Although I made a few mistakes, I managed to keep going. Everything turned out fine and I’m happy to report that my performance was entirely unremarkable. I will not be debuting at Carnegie Hall any time soon, but I am a perfectly average church pianist. And deep down in my heart of hearts, that’s all I ever really wanted: the joy of being able to make something beautiful that touched my soul and share that beauty with others. I’m glad I could share those old beloved hymns that Sunday morning.

         Even if you aren’t a religious person, I encourage you to take some time to ask yourself the big questions. What gives you joy in life? When you get to your final days, is there anything you’ll regret not trying? People with disabilities can do anything anybody else can do—we just sometimes have to work a little harder and do things a little differently. In the end, it doesn’t matter if we are the best or the most talented. It matters that we tried. Don’t let fear of failure stop you.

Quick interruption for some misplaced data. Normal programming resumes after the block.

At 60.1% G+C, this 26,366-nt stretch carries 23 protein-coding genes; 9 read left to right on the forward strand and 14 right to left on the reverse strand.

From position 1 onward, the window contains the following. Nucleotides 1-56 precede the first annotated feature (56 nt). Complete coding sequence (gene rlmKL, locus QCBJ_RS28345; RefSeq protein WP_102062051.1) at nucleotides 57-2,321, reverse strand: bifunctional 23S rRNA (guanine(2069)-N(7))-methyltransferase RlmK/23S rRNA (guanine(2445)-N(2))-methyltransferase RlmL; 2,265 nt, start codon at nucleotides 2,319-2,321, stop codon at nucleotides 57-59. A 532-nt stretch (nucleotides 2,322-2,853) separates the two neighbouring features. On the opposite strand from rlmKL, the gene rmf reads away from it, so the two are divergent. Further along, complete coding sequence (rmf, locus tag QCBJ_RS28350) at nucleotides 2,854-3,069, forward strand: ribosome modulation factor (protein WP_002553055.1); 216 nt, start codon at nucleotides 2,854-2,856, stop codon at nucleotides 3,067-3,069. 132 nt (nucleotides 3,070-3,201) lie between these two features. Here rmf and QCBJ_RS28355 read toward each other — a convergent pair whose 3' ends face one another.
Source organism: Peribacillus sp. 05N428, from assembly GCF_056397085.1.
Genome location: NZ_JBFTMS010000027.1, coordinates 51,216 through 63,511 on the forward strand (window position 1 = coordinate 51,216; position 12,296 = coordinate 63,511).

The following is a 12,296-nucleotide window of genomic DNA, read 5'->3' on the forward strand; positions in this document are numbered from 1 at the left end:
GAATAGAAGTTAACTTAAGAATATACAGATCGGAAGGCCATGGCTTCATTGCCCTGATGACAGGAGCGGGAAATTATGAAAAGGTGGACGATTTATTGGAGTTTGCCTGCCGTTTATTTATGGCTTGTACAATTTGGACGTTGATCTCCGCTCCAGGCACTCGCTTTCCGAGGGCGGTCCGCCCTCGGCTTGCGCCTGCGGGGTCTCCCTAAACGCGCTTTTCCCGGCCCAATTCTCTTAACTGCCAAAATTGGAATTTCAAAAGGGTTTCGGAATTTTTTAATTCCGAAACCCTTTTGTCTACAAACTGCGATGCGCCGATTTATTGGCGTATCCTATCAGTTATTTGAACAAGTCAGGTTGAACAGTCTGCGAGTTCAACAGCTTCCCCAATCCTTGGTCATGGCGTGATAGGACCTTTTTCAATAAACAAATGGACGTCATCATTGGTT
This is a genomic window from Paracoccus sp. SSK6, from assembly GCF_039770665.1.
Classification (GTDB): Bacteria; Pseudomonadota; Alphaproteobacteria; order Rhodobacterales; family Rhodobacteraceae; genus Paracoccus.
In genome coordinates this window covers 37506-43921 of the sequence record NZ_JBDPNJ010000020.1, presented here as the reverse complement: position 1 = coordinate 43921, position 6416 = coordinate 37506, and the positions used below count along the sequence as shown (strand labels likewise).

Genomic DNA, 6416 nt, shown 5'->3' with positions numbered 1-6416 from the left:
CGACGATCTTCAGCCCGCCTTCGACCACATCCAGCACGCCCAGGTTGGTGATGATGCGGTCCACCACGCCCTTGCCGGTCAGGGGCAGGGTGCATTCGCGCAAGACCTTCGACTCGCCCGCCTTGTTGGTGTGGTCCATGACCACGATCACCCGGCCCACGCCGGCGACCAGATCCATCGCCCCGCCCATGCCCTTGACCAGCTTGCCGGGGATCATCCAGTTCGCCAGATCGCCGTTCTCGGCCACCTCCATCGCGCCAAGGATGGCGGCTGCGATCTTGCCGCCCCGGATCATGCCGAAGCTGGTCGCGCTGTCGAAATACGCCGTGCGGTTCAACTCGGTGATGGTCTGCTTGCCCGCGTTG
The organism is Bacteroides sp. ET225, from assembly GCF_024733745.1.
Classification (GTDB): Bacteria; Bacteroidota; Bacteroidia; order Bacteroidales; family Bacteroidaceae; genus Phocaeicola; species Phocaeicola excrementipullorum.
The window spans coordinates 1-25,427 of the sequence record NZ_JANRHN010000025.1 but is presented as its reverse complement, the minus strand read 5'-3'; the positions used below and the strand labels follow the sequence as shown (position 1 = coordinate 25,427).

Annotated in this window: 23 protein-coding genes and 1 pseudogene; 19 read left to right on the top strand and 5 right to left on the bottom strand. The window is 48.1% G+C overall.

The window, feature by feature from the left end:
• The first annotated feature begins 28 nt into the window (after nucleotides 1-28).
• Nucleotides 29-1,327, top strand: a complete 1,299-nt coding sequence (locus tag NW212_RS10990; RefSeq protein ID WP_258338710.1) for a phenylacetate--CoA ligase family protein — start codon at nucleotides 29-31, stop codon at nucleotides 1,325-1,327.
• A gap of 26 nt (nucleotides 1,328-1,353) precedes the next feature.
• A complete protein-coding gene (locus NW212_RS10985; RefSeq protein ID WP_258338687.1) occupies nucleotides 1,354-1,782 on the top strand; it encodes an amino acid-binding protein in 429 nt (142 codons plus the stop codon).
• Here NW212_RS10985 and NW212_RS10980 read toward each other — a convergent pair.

In conclusion, when it comes to my own piano journey. I don’t regret my failures. I don’t regret the wrong notes or the times I’ve crashed and burned during a recital. That was all just part of the learning process. Instead, I would regret never having learned to play.

Image shows an artistic image of the author at a piano

About the Author: Rev. Rebecca L. Holland is a visually impaired Filipino-American pastor serving full time in the United Methodist Church. She serves two churches in Central Pennsylvania. Her most recent book, Hope for the Broken: Using Writing to Find God’s Grace, is currently available from Touch Point Faith.